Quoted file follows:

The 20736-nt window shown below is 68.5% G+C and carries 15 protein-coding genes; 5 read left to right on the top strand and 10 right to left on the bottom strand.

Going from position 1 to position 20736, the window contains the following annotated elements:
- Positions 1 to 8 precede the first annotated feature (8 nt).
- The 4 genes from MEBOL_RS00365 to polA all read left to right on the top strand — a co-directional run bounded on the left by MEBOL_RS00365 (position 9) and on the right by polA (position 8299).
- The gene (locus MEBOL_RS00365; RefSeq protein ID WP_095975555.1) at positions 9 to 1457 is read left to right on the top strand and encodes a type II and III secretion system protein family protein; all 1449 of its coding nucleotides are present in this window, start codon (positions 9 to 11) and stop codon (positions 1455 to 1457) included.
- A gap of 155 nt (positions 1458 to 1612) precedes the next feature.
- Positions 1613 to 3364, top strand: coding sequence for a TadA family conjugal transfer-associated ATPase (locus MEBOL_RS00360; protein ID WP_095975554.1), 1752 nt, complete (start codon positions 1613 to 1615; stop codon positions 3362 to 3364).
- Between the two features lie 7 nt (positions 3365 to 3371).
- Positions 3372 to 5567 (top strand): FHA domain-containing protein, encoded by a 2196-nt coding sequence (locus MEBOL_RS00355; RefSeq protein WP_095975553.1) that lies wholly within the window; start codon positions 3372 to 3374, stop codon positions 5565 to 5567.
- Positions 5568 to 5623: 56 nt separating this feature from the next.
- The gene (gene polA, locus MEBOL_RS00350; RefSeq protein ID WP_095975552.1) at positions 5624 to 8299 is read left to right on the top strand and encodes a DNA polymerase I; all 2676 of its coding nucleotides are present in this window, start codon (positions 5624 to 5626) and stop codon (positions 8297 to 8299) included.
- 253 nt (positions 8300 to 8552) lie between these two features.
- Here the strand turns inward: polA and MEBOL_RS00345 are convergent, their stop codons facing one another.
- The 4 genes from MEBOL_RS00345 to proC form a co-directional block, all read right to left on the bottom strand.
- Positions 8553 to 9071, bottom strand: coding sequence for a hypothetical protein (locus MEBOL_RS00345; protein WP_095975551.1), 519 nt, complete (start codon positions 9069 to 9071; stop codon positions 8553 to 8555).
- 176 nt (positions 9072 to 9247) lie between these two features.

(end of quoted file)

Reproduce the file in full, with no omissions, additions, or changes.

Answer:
The 20736-nt window shown below is 68.5% G+C and carries 15 protein-coding genes; 5 read left to right on the top strand and 10 right to left on the bottom strand.

Going from position 1 to position 20736, the window contains the following annotated elements:
- Positions 1 to 8 precede the first annotated feature (8 nt).
- The 4 genes from MEBOL_RS00365 to polA all read left to right on the top strand — a co-directional run bounded on the left by MEBOL_RS00365 (position 9) and on the right by polA (position 8299).
- The gene (locus MEBOL_RS00365; RefSeq protein ID WP_095975555.1) at positions 9 to 1457 is read left to right on the top strand and encodes a type II and III secretion system protein family protein; all 1449 of its coding nucleotides are present in this window, start codon (positions 9 to 11) and stop codon (positions 1455 to 1457) included.
- A gap of 155 nt (positions 1458 to 1612) precedes the next feature.
- Positions 1613 to 3364, top strand: coding sequence for a TadA family conjugal transfer-associated ATPase (locus MEBOL_RS00360; protein ID WP_095975554.1), 1752 nt, complete (start codon positions 1613 to 1615; stop codon positions 3362 to 3364).
- Between the two features lie 7 nt (positions 3365 to 3371).
- Positions 3372 to 5567 (top strand): FHA domain-containing protein, encoded by a 2196-nt coding sequence (locus MEBOL_RS00355; RefSeq protein WP_095975553.1) that lies wholly within the window; start codon positions 3372 to 3374, stop codon positions 5565 to 5567.
- Positions 5568 to 5623: 56 nt separating this feature from the next.
- The gene (gene polA, locus MEBOL_RS00350; RefSeq protein ID WP_095975552.1) at positions 5624 to 8299 is read left to right on the top strand and encodes a DNA polymerase I; all 2676 of its coding nucleotides are present in this window, start codon (positions 5624 to 5626) and stop codon (positions 8297 to 8299) included.
- 253 nt (positions 8300 to 8552) lie between these two features.
- Here the strand turns inward: polA and MEBOL_RS00345 are convergent, their stop codons facing one another.
- The 4 genes from MEBOL_RS00345 to proC form a co-directional block, all read right to left on the bottom strand.
- Positions 8553 to 9071, bottom strand: coding sequence for a hypothetical protein (locus MEBOL_RS00345; protein WP_095975551.1), 519 nt, complete (start codon positions 9069 to 9071; stop codon positions 8553 to 8555).
- 176 nt (positions 9072 to 9247) lie between these two features.